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E-commerce Security Needs Your Attention Now

Posted  December 06, 2016  by  Lynn Brown

ecommerce data
 

With the Christmas season in full swing, E-commerce security is getting a run for its money. Record numbers of consumers now shop online, with the comfort and convenience of shopping from home luring them away from the high street.

The IMRG Capgemini eRetail Sales Index estimates that some 27% of retail sales now take place online. It predicts that this year, e-commerce sales will rise to £126 billion. But the rise in e-commerce has seen a corresponding increase in online fraud, with scammers cashing in on the lucrative market. According to the 2015 Nilson Report, it was the fourth year in a row that fraud growth exceeded e-commerce growth. 

Furthermore, Financial Fraud Action UK reports that in 2015, financial fraud losses across payment cards, remote banking and cheques totalled £755 million, an increase of 26% compared to 2014.

The top types of online fraud are identity theft (ordering items online under a false name and credit card information), phishing (using fraudulent websites, emails or text messages to trick someone into allowing access to personal data) and account theft (using someone else’s account to buy or sell something). There’s also been an increase in malware being used to take over online banking logins via phones, tablets and computers, and using those stolen banking details to make fraudulent payments.

Shopping habits are important to track. Some reports show that consumers like to shop online on their mobile devices. But those shoppers prefer to use their desktop computers to make actual purchases more often.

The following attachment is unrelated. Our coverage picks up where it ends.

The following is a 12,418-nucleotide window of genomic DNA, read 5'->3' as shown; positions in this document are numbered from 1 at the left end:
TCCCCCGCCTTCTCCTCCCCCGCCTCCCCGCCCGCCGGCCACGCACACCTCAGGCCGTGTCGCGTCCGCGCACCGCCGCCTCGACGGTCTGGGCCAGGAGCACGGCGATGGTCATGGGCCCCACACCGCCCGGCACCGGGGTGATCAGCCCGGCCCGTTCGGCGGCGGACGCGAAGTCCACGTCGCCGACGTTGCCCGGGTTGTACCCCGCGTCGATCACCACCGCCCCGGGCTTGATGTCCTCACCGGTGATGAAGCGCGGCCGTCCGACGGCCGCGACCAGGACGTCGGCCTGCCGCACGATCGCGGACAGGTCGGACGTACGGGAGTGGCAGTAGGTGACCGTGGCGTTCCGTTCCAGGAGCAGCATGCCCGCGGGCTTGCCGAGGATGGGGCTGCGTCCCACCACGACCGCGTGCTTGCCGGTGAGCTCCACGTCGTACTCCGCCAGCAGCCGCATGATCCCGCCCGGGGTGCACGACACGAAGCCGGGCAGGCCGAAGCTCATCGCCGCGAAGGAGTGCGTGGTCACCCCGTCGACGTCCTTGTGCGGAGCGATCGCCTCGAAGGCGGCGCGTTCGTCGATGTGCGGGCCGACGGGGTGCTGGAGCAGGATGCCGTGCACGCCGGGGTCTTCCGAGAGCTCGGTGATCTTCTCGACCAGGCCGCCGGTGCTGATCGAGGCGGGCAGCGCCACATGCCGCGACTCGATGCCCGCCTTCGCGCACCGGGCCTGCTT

Small businesses are being targeted. A Trustwave report showed that 71% of cyber attacks target small businesses. Fraudsters know that smaller retailers are often not as well protected as major retailers.

What are important e-commerce security measures?

  • LAYERED SECURITY: Last year more than 480 million consumer records were lost or stolen worldwide. Experts suggest that as a result consumers are becoming more accepting – and even expectant – of extra security steps during checkout. Safeguards should include firewalls, multi-factor authentication, and strong passwords. Software should have continued patchwork and upgrades to remain compliant with industry security standards and to protect against hackers.
  • RED FLAGS: Set up alert notices on network systems for fraudulent activity (such as suspicious transactions). Employees should also receive ongoing training so they understand security policies and are alert to fraudulent activity (for example, phishing schemes).  
  • CLEAN HOUSE: “There is no reason to store thousands of records on your customers, especially credit card numbers, expiration data, and card security codes," said a Trustwave executive in a CIO.com post. Purge old records from databases, and keep only the data that is necessary. “If you have nothing to steal, you won’t be robbed.” Out of date hard drives and mobile devices that are no longer needed or used should be securely destroyed. Partner with a reliable company for hard drive destruction.

Find out how a comprehensive Document Management Policy will systematically protect confidential information in your organisation from creation to disposal, with this free guide.


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